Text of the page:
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Recap training in poultry diseases

May 30th, 2022

A story of success does not mean it did not go through some difficulties!

During my first month in Shianda as an EU Aid Volunteer in charge of advising smallholder farmers, I have been visiting 14 community groups to conduct a needs assessment on how their activities are going.

I have been the first EUAV to hold this position since the COVID pandemic outbreak, and I wanted to see if the poultry project was still working after two years. The great majority of the groups are still keeping chickens, and they sell their eggs or newborn chicks. They told me they use the money they get from this activity to buy stationery for children, or they put it into an “emergency fund” which can financially help members when they are facing unexpected expenses, such as funerals or hospital fees.

However, there were also some complaints about the health condition of the chickens. Despite training in poultry diseases and vaccination at the time when the chickens were given to the groups by WEFOCO and Mondo, the groups are still witnessing the sudden death of young chicks.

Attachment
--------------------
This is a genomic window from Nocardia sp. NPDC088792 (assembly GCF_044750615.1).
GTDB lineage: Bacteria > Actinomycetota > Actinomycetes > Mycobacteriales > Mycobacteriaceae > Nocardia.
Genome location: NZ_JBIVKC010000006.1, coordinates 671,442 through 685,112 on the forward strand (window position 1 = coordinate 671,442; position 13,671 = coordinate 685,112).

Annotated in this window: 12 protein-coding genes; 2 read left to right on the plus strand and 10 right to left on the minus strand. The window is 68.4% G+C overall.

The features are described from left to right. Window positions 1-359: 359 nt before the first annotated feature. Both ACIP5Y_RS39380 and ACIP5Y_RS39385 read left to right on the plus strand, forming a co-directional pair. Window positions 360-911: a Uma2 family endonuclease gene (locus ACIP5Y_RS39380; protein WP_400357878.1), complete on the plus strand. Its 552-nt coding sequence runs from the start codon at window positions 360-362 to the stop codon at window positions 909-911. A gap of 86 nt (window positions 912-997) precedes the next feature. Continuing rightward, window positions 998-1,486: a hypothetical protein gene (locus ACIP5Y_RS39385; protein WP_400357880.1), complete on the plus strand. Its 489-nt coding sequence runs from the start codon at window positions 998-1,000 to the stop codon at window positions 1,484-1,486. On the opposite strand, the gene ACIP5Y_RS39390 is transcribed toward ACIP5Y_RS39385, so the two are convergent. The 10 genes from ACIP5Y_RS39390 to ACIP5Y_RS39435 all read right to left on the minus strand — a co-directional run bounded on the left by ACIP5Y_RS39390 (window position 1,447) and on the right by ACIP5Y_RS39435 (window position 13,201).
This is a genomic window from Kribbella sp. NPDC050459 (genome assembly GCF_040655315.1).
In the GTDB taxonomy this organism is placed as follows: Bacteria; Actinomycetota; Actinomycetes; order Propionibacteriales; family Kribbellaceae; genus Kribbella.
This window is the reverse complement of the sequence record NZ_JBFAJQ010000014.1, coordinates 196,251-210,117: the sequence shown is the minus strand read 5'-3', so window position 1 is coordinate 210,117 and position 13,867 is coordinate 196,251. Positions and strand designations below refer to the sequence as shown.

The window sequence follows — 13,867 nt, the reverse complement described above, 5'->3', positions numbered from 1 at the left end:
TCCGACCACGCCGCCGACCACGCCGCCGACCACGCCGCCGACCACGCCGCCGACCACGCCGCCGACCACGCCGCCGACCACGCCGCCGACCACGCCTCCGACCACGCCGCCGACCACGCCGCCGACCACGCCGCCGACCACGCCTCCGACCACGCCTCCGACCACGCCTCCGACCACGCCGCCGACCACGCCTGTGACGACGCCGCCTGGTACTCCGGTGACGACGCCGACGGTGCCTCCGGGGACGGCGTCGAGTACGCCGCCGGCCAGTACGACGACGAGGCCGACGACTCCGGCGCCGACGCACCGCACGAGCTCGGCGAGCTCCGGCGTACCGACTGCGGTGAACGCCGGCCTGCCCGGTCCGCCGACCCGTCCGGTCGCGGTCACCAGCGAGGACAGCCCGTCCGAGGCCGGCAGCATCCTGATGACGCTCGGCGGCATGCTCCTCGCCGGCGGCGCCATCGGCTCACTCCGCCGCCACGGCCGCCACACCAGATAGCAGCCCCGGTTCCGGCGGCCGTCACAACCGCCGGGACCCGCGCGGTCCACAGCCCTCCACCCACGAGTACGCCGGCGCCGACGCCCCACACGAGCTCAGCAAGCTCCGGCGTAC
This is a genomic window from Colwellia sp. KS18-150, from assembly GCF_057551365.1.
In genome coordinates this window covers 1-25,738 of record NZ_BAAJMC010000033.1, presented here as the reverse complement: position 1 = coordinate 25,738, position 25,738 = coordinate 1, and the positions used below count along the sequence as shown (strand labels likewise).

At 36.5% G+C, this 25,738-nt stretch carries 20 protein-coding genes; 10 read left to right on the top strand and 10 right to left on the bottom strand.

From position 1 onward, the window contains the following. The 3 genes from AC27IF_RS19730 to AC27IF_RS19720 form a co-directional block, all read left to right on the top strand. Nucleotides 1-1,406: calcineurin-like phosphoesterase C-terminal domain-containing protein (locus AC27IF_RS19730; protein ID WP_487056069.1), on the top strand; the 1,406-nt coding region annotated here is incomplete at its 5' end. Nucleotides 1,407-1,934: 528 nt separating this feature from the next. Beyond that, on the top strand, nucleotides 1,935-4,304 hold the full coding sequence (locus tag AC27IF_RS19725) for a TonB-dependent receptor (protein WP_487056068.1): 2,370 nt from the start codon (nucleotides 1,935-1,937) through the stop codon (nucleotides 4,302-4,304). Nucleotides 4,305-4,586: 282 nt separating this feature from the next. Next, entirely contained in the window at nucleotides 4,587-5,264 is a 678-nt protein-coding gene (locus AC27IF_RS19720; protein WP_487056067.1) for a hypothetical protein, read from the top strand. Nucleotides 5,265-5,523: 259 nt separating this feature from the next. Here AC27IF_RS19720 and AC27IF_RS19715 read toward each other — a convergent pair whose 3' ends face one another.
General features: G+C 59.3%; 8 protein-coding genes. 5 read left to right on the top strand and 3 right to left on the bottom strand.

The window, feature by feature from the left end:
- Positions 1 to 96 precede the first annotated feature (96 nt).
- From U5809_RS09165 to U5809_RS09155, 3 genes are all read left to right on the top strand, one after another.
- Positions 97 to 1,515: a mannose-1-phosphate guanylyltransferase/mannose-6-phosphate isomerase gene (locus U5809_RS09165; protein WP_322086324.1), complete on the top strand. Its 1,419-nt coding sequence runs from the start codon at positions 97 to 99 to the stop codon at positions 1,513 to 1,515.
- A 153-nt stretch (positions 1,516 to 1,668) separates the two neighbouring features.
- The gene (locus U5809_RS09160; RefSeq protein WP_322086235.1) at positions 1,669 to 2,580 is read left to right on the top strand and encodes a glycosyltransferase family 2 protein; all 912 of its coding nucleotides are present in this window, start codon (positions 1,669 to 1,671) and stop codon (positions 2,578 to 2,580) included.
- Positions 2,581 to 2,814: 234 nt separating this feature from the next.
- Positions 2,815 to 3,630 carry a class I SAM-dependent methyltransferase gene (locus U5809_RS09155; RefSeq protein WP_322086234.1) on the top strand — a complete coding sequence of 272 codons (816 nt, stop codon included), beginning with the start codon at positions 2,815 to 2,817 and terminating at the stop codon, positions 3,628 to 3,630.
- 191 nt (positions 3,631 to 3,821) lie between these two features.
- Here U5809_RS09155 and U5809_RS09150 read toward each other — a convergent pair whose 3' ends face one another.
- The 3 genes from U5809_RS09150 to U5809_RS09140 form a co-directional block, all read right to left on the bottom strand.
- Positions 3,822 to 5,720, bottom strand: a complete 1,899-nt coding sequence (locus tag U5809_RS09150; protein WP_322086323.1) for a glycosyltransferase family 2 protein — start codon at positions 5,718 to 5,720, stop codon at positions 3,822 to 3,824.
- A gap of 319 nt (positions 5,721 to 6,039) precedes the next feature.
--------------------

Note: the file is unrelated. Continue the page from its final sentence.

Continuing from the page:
Together with the chair ladies and chairmen, we decided to go through training on poultry diseases for a second time. The participants were very interested, and they also took the opportunity to share their own experiences regarding the treatment of diseases, or the keeping of poultry in their houses.

Our objective is to see the number of chickens increasing in the future. We have a baseline on the number of chickens that are currently kept by a group, starting from the initial 30 chicks given at the kick-off of the project.

We will keep you updated about the health of the birds!

During the recap training
Esukura Women Group’s chickens
Namulekhwa group’s poultry house
Mung’ang’a group’s chicks
Waiting for the eggs to hatch and fill Msalaba group’s cages with newborn chicks

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